Hollywood South

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Bygone glamor meets coastal living on Oatland Island

Photography by MELISSA NOWELL PHOTOGRAPHY FOR THE B. MOODY GROUP

WHEN JAY AND ARLENE GOULD first purchased their Oatland Island home in 2013, it was full of dark tile and bronze and metal accents. “It reminded me of Game of Thrones,” Arlene says. 

Still, they saw potential and soon embarked upon a massive renovation. Today, there is nary a hint of Westeros as the intoxicating blend of star jasmine, marsh and magnolias beckons guests to the place the Goulds have dubbed “Twelve Palms.”

The couple describes their vision as “mid-century Hollywood meets Savannah coastal.” This vibe begins at the palm-tree-studded driveway that gives the home its name. (There are in fact 16 palms, but the moniker is a nod to the Twelve Oaks plantation from Gone With the Wind.) A large oak tree, adorned with the requisite Spanish moss, sits at the center of the drive; remarkably, the area around the oak is heart-shaped. Capitalizing upon nature’s design, Arlene planted azalea bushes along the perimeter. Now, each March, hot pink azaleas bloom in the shape of a heart.

This theme of utilizing the natural surroundings was carried into the house as well. “I had a vision for something very elegant and clean, yet with a lot of warmth, and we took advantage of the views,” says Arlene. “They are the home’s artwork.”

The Goulds traded in the house’s original sharp angles for an open concept plan that uses furniture to separate its “rooms.” “The flow of the home is almost like a creek,” Arlene explains, “and when you wind down to the end of it, there’s the beautiful view of the creek, the marsh and the oak trees in the backyard.”

Simple, clean lines let the Oatland Island views take center stage in the kitchen. A wine cellar on the property makes it even easier to entertain.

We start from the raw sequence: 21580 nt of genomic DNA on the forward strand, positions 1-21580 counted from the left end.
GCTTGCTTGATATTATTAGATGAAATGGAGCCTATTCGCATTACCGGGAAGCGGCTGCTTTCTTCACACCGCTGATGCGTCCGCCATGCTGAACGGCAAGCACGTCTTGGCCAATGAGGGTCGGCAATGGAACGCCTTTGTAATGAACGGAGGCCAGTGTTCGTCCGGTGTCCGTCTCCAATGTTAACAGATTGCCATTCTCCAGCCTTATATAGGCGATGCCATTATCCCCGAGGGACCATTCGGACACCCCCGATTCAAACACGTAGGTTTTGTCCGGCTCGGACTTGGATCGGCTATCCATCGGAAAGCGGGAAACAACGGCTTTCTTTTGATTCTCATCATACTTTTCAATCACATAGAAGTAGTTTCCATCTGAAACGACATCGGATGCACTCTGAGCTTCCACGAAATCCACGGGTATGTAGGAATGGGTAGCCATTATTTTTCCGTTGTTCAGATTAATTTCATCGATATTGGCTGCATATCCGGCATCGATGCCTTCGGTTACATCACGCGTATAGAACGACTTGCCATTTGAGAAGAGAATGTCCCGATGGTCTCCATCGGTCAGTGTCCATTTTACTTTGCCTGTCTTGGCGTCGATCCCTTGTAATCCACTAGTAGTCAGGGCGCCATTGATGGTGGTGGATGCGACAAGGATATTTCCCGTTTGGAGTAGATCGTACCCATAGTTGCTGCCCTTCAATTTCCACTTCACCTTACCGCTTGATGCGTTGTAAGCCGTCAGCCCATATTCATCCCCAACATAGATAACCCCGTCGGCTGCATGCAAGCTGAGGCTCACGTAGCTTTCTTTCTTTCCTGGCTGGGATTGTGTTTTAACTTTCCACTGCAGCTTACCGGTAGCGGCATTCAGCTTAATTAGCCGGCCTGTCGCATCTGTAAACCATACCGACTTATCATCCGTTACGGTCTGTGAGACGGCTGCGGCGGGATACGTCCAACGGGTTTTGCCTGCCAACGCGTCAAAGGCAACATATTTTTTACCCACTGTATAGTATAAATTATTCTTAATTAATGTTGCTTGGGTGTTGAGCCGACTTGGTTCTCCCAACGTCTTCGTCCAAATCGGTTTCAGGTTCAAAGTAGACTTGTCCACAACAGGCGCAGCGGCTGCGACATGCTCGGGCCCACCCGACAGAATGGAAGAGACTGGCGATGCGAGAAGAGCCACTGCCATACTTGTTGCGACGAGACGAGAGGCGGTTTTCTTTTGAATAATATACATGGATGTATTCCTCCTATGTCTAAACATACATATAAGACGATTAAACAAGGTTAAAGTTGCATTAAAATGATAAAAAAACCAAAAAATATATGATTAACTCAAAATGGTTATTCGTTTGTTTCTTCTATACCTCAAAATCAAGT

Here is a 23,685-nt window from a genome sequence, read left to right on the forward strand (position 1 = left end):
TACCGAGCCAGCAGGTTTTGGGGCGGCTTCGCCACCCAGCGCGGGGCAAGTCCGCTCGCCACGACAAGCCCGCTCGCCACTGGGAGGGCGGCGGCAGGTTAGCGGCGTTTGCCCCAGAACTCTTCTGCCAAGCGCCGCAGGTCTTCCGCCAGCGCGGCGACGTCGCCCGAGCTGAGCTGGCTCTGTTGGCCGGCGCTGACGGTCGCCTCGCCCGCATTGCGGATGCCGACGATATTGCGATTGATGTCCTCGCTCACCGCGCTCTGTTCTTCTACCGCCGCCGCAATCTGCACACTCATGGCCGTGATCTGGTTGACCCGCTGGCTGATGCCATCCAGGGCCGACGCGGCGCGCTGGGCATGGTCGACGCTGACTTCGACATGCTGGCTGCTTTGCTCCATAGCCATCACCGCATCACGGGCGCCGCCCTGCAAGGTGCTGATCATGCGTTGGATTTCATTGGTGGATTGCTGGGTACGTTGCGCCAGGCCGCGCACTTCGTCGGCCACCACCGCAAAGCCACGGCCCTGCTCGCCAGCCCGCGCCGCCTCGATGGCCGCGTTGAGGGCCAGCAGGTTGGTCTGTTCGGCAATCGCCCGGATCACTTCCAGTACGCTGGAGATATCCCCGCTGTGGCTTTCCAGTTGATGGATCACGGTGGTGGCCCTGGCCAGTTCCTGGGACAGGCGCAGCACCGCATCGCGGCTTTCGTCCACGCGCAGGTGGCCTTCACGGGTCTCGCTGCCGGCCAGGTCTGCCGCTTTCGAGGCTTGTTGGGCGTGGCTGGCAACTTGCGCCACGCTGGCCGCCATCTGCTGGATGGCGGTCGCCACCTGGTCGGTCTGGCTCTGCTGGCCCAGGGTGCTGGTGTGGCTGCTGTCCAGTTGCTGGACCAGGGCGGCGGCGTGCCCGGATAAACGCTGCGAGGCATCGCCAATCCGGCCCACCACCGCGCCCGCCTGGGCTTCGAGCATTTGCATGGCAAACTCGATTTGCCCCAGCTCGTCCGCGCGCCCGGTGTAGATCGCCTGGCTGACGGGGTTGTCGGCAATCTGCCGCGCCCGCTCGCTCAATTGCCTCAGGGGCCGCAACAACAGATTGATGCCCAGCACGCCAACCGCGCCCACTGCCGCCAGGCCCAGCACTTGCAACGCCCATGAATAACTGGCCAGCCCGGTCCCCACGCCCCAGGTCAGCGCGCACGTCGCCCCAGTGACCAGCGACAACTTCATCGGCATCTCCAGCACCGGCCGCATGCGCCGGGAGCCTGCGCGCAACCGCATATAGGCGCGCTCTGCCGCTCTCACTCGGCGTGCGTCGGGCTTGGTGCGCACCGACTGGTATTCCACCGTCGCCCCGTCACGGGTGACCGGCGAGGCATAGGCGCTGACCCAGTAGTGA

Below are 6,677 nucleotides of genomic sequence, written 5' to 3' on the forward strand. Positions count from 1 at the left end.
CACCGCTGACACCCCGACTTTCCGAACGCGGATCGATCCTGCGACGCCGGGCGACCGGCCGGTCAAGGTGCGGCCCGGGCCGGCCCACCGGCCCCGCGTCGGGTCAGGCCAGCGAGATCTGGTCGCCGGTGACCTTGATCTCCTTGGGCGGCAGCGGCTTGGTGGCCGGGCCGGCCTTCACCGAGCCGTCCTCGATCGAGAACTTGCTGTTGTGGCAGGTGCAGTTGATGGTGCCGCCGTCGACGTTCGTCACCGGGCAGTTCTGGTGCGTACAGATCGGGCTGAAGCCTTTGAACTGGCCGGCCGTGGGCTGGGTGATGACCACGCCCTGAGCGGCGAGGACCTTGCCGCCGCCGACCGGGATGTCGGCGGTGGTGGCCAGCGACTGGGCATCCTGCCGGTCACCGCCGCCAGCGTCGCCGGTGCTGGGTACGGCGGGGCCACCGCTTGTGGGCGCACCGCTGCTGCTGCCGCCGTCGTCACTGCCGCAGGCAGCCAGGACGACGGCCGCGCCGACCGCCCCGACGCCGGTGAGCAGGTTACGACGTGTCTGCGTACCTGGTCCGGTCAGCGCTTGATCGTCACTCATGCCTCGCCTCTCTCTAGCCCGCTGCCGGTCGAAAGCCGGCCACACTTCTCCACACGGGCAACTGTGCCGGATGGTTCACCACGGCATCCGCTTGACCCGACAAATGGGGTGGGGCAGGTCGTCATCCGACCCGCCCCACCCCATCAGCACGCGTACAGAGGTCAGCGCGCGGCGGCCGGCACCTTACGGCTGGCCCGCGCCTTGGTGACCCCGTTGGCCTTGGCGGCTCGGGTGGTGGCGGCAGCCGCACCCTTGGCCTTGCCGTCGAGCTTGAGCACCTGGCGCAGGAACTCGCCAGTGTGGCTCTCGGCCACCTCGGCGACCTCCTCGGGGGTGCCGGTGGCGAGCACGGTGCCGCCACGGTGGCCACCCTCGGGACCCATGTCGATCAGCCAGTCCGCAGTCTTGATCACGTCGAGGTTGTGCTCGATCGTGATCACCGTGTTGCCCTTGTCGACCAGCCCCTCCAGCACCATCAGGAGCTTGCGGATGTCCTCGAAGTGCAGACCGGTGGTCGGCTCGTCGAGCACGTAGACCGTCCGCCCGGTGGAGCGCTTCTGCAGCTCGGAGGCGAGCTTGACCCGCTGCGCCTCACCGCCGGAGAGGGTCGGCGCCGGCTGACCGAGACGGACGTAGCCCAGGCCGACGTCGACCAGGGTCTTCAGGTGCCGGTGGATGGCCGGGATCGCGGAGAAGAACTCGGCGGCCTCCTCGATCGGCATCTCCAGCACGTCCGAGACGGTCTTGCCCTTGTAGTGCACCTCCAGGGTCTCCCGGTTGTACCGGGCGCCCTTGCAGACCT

They knocked down a wall, which separated this front room from a once-screened-in porch, enclosed the former porch in large panels of glass, and called the area the River Room for the creek that runs beneath it.

“We probably should have called it the Creek Room,” Jay says.

“We should have called it Fred’s Room,” adds Arlene, in honor of Fred Bonner, the Savannah roofer who built the home in 2006 and passed away before he had the chance to live in it.

The front of the house is unassuming, belying its 7,145- square-foot grandeur and allowing the landscape to take the spotlight (most notably the star jasmine Arlene has trained to grow in ovals around the windows). The back of the home is where its sprawling, Hollywood splendor — and stunning pool — is revealed.


“I had a vision for something very elegant and clean, yet with a lot of warmth, and we took advantage of the views. They are the home’s artwork.”  — Arlene Gould, homeowner


“Despite Arlene growing up here and spending every summer on Tybee, she doesn’t know how to swim,” Jay says, “so it could only be five feet deep.” Next, Jay added a large shelf to accommodate a lounge chair in the water. A 20-meter swim lane is a welcome feature for more active types. 

Above the pool are two massive balconies, spanning the length of the house. The second story balcony has a large bar and can hold more than 100 people. “And both the banister and the wall behind the bar are the original copper installed by Fred,” Arlene says. “We think he would be proud of the
way it all turned out.” 

LEFT: A mammoth porch towering above the marsh features its own spacious living and dining areas perfect for Saturday morning coffee and large family dinners.
RIGHT: Jay’s favorite part of the renovation began as a one-car garage at the side of the house, which the Goulds deemed unnecessary with a four-car garage around back. The space was turned into a wine cellar, with a staircase leading to the rooftop.

DETAILS

Owners: Arlene and Jay Gould 
Year built: 2006 with major renovation in 2018–2019
Year purchased: 2014
Square footage: 7,100
Number of bedrooms and bathrooms: 4 bedrooms, 3.5 baths
Architects/planners: Greenline Architecture 
Contractor/builder:
Edwin Clark TDC Custom Homes
Tile/flooring: Garden State Tile
Paint/wallpaper: Armstrong Painting, Sherwin William Paints
Windows/Doors: Homesouth Architectural
Bath design: DXV by American Standard, Ferguson Bath, Kitchen & Lighting

Lighting design: Lighting Loft Atlanta
Landscape design: Tadd Thomas Gardens in Atlanta, Low Country Landscaping
Hardscape design: Year Around Pool
Electrician: Keith Thompson,
Thompson Electric
Audio/visual: Crestron System
Carpenter: Savannah Millwork, Guerry Lumber, Homesouth Architectural
Plumber: Adam Moody
Landscaper: Low Country Landscaping
HVAC: Mark Randall, Randall Mechanical
Furniture: Mitchell Gold, Atlanta
Appliances: Livingoods’ Appliances & Bedding
Accessories: McCarthy, Inc. hardware
Art: Tiffani Taylor, Milton Bradley 


All resources supplied by the homeowners.